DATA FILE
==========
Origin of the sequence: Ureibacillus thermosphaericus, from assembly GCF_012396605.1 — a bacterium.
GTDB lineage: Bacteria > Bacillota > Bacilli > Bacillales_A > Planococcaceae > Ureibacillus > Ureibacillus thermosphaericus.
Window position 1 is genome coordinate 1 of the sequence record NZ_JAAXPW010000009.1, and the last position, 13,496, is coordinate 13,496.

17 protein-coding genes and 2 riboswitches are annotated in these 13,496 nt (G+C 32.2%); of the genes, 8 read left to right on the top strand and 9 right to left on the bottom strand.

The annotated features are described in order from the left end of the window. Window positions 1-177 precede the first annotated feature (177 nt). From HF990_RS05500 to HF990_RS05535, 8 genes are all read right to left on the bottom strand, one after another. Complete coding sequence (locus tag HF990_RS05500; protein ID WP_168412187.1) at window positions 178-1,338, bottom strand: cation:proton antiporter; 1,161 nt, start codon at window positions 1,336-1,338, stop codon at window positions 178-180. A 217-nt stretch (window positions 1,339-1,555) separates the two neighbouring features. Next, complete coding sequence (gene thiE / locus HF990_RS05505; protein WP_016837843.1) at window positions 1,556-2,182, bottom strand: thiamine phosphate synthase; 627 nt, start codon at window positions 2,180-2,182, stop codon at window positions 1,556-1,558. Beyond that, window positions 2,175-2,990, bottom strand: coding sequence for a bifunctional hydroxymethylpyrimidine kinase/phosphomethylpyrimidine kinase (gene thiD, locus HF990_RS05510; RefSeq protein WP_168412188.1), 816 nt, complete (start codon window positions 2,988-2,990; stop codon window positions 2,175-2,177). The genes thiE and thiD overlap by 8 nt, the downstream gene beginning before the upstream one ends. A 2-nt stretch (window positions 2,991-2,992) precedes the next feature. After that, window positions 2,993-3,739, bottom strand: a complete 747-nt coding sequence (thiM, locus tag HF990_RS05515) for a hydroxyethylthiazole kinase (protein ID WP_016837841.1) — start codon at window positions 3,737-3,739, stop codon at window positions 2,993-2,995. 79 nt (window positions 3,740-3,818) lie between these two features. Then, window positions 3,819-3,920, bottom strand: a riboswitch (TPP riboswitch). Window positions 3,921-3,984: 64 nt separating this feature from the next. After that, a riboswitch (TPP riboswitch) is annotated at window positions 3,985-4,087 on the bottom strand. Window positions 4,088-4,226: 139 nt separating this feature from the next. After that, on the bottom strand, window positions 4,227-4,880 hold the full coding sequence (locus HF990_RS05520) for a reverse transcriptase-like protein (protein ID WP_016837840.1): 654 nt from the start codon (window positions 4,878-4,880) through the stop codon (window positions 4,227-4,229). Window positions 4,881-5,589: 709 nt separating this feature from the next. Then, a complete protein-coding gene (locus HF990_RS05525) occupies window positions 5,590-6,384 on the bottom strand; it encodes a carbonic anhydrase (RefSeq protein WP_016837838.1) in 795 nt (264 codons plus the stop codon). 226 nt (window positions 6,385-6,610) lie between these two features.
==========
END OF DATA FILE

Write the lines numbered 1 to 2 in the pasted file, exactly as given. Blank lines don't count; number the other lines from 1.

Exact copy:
Origin of the sequence: Ureibacillus thermosphaericus, from assembly GCF_012396605.1 — a bacterium.
GTDB lineage: Bacteria > Bacillota > Bacilli > Bacillales_A > Planococcaceae > Ureibacillus > Ureibacillus thermosphaericus.